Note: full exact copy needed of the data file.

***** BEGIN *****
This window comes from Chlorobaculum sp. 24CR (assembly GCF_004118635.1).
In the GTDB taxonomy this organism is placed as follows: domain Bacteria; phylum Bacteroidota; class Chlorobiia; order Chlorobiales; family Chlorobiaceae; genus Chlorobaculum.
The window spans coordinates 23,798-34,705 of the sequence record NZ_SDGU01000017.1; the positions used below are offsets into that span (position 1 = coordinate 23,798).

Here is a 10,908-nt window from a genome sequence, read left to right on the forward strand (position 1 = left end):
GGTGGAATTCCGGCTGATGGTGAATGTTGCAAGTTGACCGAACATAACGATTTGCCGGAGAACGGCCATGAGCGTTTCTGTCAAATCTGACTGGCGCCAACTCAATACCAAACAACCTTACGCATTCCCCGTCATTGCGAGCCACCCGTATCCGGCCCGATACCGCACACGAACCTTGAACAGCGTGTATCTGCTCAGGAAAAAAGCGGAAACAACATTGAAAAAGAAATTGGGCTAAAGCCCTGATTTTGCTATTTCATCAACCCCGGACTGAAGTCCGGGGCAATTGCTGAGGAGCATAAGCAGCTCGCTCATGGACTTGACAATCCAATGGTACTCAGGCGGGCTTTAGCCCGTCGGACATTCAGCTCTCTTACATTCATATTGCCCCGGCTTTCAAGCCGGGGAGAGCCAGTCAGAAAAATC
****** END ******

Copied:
This window comes from Chlorobaculum sp. 24CR (assembly GCF_004118635.1).
In the GTDB taxonomy this organism is placed as follows: domain Bacteria; phylum Bacteroidota; class Chlorobiia; order Chlorobiales; family Chlorobiaceae; genus Chlorobaculum.
The window spans coordinates 23,798-34,705 of the sequence record NZ_SDGU01000017.1; the positions used below are offsets into that span (position 1 = coordinate 23,798).

Here is a 10,908-nt window from a genome sequence, read left to right on the forward strand (position 1 = left end):
GGTGGAATTCCGGCTGATGGTGAATGTTGCAAGTTGACCGAACATAACGATTTGCCGGAGAACGGCCATGAGCGTTTCTGTCAAATCTGACTGGCGCCAACTCAATACCAAACAACCTTACGCATTCCCCGTCATTGCGAGCCACCCGTATCCGGCCCGATACCGCACACGAACCTTGAACAGCGTGTATCTGCTCAGGAAAAAAGCGGAAACAACATTGAAAAAGAAATTGGGCTAAAGCCCTGATTTTGCTATTTCATCAACCCCGGACTGAAGTCCGGGGCAATTGCTGAGGAGCATAAGCAGCTCGCTCATGGACTTGACAATCCAATGGTACTCAGGCGGGCTTTAGCCCGTCGGACATTCAGCTCTCTTACATTCATATTGCCCCGGCTTTCAAGCCGGGGAGAGCCAGTCAGAAAAATC